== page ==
He said he believed the U.S. trading partners in the world had a "sympathetic
understanding" of the need for the surtax, even though they disliked its imposition.
To a question by Sen. Clifford Hansen, R-Wyo.. whether votes for the U.S. position
on China in the United Nations were "our price for removal of the surcharge," both
Volcker and Philip H. Trezise, Assistant Secretary of State for Economic Affairs,
replied with an unequivocal "no."
Volcker said the surcharge did not solve the problem of textile imports from Japan,
and efforts would continue to obtain agreement on the limitation of wool and
manmade fibre textiles.
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' ; ...
f -" a ' e " e d a ! .
rro-draft forces. wh." ire divit;sf.ed w :
the pay provision, in a move " ed :!
measure back to a Senate-Ho u
Conference Committee v :c c ..
cmie Thursdav .
The manager c-t the m'.'.. Sen J. :
Stenr.is. D-Miss.. warned 1: the m n e
successful, it will delay revival or tl
dratt for weeks and create a "manpow
crisis" that could endanger the nation
The' ration h-s been without t:
military draft for more than two mor.t
because of turor in the Senate over tl
Vietnam War. conscription and r.ihta.
pjy that has prevented final approval
The Senate finally passed the meas..
just before the dratt expired last June o
but a Senate-House Conferen
Sen ( :do-
ded " W: v..d
o : . a . v 0 e 0
er vac! nds ..
p s. . . u
c.o e f . -
Israeli gunners fire
on Syrian warplam
Israeli antiaircraft guners tired or
Syrian warplane Monday over the Golan Syria m the I M;.!dl-- 1
. in 'iimA 11 ..
Nikita S. Khruschev
MOSCOW - Former Soviet Premier
Nikita S. Krushchev was buried Monday
in an obscure corner of a rainswept
His son delivered a simple,
non-political eulogy, and his widow wept,
kissed the body and tossed a single red
rose onto the casket. A "non-person" in
Russian society since he was swept from
the pinnacle of Soviet power seven years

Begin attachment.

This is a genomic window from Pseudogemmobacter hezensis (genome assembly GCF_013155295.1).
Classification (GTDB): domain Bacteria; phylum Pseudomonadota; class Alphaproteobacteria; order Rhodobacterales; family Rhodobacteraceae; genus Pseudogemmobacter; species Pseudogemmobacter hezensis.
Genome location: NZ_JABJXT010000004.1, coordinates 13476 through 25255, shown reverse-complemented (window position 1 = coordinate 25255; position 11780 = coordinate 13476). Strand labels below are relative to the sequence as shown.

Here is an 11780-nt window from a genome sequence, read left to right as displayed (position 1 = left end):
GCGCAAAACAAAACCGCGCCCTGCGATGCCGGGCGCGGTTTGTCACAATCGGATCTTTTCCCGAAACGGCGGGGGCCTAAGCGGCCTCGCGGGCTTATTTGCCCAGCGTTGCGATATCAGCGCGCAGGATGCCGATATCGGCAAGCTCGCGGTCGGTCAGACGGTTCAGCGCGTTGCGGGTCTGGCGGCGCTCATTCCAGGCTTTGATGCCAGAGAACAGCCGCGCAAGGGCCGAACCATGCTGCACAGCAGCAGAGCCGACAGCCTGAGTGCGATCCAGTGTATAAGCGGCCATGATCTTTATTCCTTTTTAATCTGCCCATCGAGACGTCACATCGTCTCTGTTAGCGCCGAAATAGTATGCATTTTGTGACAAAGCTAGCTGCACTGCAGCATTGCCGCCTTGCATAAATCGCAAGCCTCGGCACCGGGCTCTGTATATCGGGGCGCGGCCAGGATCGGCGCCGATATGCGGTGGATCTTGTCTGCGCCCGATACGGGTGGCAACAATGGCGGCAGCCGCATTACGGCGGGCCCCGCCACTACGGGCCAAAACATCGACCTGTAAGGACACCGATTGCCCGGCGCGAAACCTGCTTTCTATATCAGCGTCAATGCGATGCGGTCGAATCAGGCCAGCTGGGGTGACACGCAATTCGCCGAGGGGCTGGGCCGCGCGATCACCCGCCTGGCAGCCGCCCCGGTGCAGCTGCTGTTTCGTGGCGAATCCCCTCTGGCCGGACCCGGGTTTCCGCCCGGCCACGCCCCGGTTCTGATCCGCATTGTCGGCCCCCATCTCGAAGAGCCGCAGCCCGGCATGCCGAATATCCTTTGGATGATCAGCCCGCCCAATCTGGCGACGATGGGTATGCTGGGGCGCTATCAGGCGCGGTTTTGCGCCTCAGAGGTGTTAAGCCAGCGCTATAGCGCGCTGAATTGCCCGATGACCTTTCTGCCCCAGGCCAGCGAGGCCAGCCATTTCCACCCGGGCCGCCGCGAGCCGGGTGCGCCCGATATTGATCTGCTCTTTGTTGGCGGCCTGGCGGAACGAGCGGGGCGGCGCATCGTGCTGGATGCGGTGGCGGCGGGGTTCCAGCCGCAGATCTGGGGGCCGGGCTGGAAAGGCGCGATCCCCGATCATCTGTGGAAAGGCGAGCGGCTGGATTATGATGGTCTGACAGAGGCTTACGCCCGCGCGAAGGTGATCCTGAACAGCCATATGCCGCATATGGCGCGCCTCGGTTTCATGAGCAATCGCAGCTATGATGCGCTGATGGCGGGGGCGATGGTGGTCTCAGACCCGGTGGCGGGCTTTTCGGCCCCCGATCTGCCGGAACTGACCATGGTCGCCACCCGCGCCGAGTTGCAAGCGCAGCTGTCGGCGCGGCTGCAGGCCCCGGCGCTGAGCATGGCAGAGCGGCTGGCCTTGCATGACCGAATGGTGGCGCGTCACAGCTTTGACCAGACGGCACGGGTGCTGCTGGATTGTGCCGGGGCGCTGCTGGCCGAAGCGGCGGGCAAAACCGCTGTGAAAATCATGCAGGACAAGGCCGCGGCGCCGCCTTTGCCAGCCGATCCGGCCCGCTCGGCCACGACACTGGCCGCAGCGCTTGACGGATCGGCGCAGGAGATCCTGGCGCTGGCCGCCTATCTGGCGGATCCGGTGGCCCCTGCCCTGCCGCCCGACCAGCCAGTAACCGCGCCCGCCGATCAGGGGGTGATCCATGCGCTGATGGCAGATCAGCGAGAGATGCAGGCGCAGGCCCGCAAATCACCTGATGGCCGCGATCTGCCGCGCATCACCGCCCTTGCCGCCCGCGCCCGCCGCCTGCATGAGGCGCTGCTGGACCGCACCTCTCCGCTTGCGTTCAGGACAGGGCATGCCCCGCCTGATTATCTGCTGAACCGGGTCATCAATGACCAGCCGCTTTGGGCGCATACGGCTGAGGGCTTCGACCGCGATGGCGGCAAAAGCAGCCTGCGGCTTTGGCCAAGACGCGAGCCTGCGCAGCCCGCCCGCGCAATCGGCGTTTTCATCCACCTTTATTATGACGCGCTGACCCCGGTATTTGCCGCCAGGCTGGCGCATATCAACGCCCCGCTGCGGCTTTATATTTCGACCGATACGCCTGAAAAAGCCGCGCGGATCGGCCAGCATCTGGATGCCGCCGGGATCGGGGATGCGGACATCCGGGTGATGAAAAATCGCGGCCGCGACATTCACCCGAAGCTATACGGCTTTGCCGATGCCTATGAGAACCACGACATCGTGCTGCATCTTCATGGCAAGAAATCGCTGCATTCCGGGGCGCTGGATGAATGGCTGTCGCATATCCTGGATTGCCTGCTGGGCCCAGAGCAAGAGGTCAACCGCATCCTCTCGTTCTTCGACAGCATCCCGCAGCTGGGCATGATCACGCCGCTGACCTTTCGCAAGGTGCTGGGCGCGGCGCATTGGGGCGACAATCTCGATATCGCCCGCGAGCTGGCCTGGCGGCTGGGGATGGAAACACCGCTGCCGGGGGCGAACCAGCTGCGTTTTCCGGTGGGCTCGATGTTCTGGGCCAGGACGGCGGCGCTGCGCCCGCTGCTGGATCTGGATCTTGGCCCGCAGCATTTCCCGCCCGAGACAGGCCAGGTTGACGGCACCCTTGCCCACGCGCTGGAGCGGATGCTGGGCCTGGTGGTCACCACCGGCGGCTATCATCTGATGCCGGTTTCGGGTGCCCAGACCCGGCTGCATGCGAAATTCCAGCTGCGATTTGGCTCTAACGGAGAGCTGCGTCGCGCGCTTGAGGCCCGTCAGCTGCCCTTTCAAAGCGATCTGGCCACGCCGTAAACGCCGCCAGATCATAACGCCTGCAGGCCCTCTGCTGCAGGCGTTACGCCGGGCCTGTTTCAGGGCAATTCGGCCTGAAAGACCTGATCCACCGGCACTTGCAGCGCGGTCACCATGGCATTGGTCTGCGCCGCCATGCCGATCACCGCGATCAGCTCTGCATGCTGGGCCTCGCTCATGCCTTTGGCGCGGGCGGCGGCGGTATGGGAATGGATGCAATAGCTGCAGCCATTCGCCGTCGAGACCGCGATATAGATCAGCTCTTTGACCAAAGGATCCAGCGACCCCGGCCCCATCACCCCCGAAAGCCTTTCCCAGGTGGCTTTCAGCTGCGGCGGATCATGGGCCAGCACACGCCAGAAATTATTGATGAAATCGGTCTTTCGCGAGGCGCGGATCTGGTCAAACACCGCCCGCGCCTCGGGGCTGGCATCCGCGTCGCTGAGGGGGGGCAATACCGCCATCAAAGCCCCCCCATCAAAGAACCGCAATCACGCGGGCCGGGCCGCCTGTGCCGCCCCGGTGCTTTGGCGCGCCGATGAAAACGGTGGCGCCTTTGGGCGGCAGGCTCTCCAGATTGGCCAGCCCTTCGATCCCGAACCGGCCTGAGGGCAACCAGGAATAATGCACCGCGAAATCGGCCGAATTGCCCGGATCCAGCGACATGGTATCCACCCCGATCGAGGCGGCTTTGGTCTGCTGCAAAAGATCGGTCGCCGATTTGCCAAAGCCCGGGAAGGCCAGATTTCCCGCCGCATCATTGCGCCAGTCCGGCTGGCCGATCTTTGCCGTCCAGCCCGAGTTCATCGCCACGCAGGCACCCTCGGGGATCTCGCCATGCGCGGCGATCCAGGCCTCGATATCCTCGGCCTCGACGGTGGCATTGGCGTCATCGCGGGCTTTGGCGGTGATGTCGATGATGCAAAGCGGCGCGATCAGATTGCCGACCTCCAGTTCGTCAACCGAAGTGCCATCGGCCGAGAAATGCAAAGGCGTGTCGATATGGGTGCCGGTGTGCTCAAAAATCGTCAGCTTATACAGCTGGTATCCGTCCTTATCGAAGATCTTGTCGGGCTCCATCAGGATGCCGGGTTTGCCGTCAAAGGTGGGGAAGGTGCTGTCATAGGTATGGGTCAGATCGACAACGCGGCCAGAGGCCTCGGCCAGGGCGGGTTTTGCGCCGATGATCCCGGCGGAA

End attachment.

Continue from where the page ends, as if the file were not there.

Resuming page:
ago, Krushchev went to his grave as a aircraft shot down on Middle 1 ast war
fhch! over terri'orv
Heights area, the second nidi action
taken against Arab aircraft over
Israeli occupied territory m three days
The Israeli military command m lei
Aviv, which announced the incident. d:d
not say whether the Syrian MIG1" was
hit by the gunfire. On Saturday Israeli
gunners shot down an Igyptian
lighter-bomber over the Sue Canal.
The Fgyptian plane was the firs'
Orcaniati-vr: tn Je
No important Soviet politicals were
present but the Communist party
leadership and the government sent a
seven-foot-high pine bough wreath to the
gravesite in the outermost corner of
The site is marked by a two-foot white
stone slab engraved in gold. "Krushchev.
Nikita Sargeyevich. 1 894-1 971."
On the dip! , ' :
euernllas aereed M .nd
Secretary Sir 1 . .
c interred m Cairo a
t-'ore lit n Minister Mahn
prospects tor a Middle I ast s
I he thrice-postvd
0. R ;
between Ihilestmian l-.-.iders
government representatives .:, 0 .
to I'eem U ed rn-sday ;:i J .-J.I 1?: s .
the M.JJ; ' f r
isr" t l pr.-tion's .i K fce N-che.'s f Jack N'CC'.O'". Cirt ce EV'q"
1 :50-3 :30-5 : 1 8-7 103-9 :00
SPORT AND THE
MEN WHO RIDE
I was sorry to see
'Carnal Knowledge' end.
Vincent Canty New York Times
Mik' kbols. Jack NicholsonXandkc Bergen.
Arthur GarfunkeL Ann Margrci ami Jules Feifler.
Carnal knowledge. X An Avco Embassy Picture
NORTHGATE SHOPPING CENTER
fronts since the 13-month cease-tire
began in August. 170. The Syrian plane
was the first to be fired upon during the
truce over the (iolan Heights, military
spokesmen said .
Israel protested the Svriari plane's
Training kept secret
WASHINGTON - A transcript of secret Senate testimony disclosed the
Intelligence Agency CIA has been secretly training and supp-rt ire oO.Udd e ,
troops in Laos since t-Z.
The figure was disclosed tor the first time m puHished J .-.ed d.. : : 1
the Senate Armed Services Committee.
G. Muthrie God ley. U.S. ambassador t . Laos, told the committee the I e s
units "have been the backbone of the military ettort in I.:--s" t rep-1 t1.
"The irregular forces in Laos today on. her ah .-it ."O.t.KjO Frier-.'
forces are organized into Special Guerrilla Unit battalions and th -comprise
about 330 to 360 men each."
God ley said the guerrilla units operated everywhere in I .1. is eccp
the capital. Vientiane.
ma be w m m wm
by BRUCE BROWN
1 S. 1
6:42 - 9:02
4D - 4 5C 7 00 9 10
f SUMMER OF '42